What is Gills? Explain the gas exchange process of Gills.
A gill is a respiratory organ found in many aquatic organisms that extracts dissolved oxygen from water and excretes carbon dioxide. Gills are simply layers of tissue adapted specifically to gas exchange. The complexity of the gills depends on the animal’s requirement for oxygen. More complex or more active aquatic organisms are possessed by more elaborate gill structure as they require more oxygen.
Ventilation of Gills:
Ventilation is the fast movement of a fluid such that water through a medium like gills. Water must flow through the gills so that the oxygen in the water can diffuse into the blood around gills and circulate through the fish. The two common mechanical devices used in order to increase the flow of water over the gill’s surface are explained below:
Through the movement of gills as observed in small organisms such that aquatic insect larvae. In this method, much force is needed to overcome the resistance of water in order to permit the movement. Because of this reason large amount of energy is required to move the gill. Hence, it is not very efficient method.
The second mechanism includes the moving of water over the gill. This movement is aided by ciliary action as in gills of mussels and clams. This device is used by fishes and crabs with the help of their locomotary organs for circulating the water. Many invertebrates such that octopus or squid ventilates its gills by taking water in the mantle cavity and ejecting it out through the siphon. This jet propulsion also provides the locomotion.
Gas Exchange process of gills
The gas exchange organs of fish are called gills. Fish possess several gills located between their mouth cavity (buccal cavity). Gills of fishes consist of several gill arches on either side. From each gill arch extend two rows of gill filaments. Each filament is covered in lamellae. These further increase the surface area, and because they are thin, ensure that the diffusion distance between the blood, in the lamellae, and the water is small. A chamber at the sides of their mouth called the opercular cavity.
Explanation of diagram
- Position of gill arches beneath the operculum on the left side of fish. The operculum has been lifted to show the arch.
- Part of two adjoining gill arches with their filaments. The tips meet to form a sieve like arrangement for flow of water. The water moves through the mouth over the branched gills. Solid arrows show the flow of water.
- Part of a single filament showing the flat lamellae the flow of water is opposite to the direction in which the blood moves.
Oxygen passes from the water into the blood at the gills. Removal of carbon dioxide also occurs, as the blood containing high concentrations of the waste gas goes to the gills, and the carbon dioxide diffuses out into the water down a diffusion gradient (external water has lower concentrations of carbon dioxide than levels in the blood, so this sets up a diffusion gradient.)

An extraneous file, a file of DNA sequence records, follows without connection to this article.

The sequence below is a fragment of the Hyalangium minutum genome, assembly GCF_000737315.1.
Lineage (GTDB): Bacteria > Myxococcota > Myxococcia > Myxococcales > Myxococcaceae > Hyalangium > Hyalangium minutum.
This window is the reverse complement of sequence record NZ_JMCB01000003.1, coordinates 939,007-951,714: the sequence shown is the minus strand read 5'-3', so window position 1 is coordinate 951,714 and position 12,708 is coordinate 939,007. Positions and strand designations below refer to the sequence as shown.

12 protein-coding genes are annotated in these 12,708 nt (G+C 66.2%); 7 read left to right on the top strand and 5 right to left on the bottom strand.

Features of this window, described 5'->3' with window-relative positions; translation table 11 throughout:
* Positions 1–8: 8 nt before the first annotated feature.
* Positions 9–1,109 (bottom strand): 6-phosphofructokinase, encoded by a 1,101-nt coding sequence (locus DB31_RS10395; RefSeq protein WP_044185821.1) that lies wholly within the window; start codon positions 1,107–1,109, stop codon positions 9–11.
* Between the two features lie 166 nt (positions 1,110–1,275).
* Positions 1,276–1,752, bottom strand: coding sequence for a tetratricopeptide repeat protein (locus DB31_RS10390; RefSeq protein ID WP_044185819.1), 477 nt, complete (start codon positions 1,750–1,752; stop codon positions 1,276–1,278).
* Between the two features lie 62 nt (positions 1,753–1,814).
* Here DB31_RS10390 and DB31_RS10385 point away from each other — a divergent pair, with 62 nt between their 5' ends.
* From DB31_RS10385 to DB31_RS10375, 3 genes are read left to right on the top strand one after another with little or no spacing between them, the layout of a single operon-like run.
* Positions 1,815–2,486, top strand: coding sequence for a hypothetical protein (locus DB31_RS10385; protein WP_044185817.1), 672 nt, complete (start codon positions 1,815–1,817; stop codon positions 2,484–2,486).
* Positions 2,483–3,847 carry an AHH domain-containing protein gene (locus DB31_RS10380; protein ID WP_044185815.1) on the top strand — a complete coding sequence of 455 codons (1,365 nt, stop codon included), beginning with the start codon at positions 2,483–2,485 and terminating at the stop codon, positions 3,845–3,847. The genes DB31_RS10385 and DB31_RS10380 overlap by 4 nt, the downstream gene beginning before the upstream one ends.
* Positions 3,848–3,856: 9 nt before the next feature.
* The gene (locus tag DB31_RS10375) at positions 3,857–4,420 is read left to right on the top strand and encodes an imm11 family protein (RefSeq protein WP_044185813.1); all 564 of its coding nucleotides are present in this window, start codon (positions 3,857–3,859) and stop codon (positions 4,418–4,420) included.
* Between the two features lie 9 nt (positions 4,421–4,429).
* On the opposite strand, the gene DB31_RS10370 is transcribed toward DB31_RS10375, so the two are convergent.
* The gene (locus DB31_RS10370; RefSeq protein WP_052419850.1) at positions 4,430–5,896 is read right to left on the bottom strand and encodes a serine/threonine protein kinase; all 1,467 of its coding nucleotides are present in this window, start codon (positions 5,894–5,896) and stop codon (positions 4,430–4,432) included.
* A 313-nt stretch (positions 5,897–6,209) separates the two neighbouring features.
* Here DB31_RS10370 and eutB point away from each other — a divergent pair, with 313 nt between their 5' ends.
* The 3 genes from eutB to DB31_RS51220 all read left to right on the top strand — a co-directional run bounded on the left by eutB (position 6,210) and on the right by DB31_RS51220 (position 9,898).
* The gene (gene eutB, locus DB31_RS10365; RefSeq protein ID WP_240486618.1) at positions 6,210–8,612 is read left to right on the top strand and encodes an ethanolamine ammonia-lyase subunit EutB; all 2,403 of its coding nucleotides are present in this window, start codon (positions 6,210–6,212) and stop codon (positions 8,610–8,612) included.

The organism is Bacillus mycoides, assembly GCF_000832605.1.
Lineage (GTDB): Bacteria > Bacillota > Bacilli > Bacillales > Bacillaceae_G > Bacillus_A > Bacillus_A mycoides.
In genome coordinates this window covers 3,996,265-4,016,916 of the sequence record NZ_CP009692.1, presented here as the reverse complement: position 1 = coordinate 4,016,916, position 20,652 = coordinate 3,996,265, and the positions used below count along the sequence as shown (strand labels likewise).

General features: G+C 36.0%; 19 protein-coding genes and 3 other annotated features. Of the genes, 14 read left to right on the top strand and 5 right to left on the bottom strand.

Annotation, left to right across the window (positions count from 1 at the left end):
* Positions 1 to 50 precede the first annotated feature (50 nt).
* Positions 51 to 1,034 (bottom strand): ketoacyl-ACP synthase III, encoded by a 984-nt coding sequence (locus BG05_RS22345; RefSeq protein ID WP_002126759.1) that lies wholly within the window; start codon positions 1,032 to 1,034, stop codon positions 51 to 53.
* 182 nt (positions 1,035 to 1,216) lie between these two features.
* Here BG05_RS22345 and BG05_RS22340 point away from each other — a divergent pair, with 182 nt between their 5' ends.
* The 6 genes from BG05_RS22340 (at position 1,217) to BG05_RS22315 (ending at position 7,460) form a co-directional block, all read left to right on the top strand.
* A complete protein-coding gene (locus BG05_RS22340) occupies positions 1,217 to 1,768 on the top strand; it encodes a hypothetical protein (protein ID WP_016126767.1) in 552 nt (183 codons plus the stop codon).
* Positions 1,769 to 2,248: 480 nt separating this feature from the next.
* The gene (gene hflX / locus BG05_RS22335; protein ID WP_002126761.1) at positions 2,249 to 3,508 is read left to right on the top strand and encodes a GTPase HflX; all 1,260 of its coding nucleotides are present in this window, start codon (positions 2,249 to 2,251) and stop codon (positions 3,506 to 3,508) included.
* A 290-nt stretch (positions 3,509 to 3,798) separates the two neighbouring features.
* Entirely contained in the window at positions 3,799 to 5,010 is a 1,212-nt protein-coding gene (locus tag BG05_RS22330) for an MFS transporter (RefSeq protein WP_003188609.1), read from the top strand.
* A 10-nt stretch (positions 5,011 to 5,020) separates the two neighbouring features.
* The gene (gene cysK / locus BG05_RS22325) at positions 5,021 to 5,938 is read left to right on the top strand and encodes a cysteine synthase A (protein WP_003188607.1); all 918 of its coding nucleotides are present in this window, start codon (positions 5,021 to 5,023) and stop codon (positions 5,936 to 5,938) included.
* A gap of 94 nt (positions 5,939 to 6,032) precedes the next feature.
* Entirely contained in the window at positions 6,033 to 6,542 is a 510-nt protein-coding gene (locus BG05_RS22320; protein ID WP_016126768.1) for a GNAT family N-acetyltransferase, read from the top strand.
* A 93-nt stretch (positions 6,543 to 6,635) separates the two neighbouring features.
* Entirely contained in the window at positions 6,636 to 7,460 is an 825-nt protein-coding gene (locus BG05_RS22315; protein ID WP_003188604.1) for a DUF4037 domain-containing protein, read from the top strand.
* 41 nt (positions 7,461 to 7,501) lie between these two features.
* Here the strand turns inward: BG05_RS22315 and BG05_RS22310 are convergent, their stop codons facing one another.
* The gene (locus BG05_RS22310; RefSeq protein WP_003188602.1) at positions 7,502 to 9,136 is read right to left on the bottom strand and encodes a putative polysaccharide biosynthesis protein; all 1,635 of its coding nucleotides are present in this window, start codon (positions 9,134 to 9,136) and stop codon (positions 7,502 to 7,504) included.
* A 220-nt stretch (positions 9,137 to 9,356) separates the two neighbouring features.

Each gill is composed of many filaments that are each covered in many lamellae. The lamellae contain blood capillaries, which have blood flowing in the opposite direction to the water. The blood flows through the lamellae in the opposite direction to the water.
This is a counter current flow. It ensures the maximum exchange possible occurs. Fish ventilate their gills to maintain the gas concentration gradient. They continuously pump their jaws and opercula to draw water in through the mouth and then force it over the gills and out through the opercular valve behind the gills.
This one-way ventilation is necessary because water is denser and more viscous than air, so it cannot be contained in delicate sac-like lungs found in air-breathing animals. In the gill lamellae the blood flows towards the front of the fish while the water flows towards the back. This counter current system increases the concentration gradient and increases the efficiency of gas exchange. About 80% of the dissolved oxygen is extracted from the water.
By using the pumping action of mouth and opercular cover, the aquatic animals move water over the gills. Water is drawn into the mouth, passes over the gills and flows out through the opercular clefts, valves guard the entrance to the buccal cavity and opercular clefts and gives a unidirectional flow of water. The volume of the buccal cavity can be changed by lowering of the jaw and the floor of the mouth.
The volume of the opercular cavity can also be changed by the movements of opercular flaps that swing out to enlarge the cavity and swing in to reduce it. The breathing cycle is important for maintaining the pressure differential across the gills. For the continuous flow of water, the pressure in the opercular cavity is always slightly lower than the pressure in the buccal cavity.
Teleost fish use a buccal-opercular pump to ventilate the gills. However, if a fish swims forward with its mouth open, water will flow across the gills without active pumping by the muscles surrounding the buccal and opercular cavities.
This strategy is called ram ventilation, and is used by many active fish species. Ram ventilation is efficient because the fish does not need to use the muscles around its buccal and opercular cavities to move water through the gills. However, the fish needs to be swimming, which is energetically costly, and its body position with the mouth open may increase drag on the fish and increase the cost of locomotion. Many fishes like shark breathe by pumping at low speed and change to ram ventilation at high speed.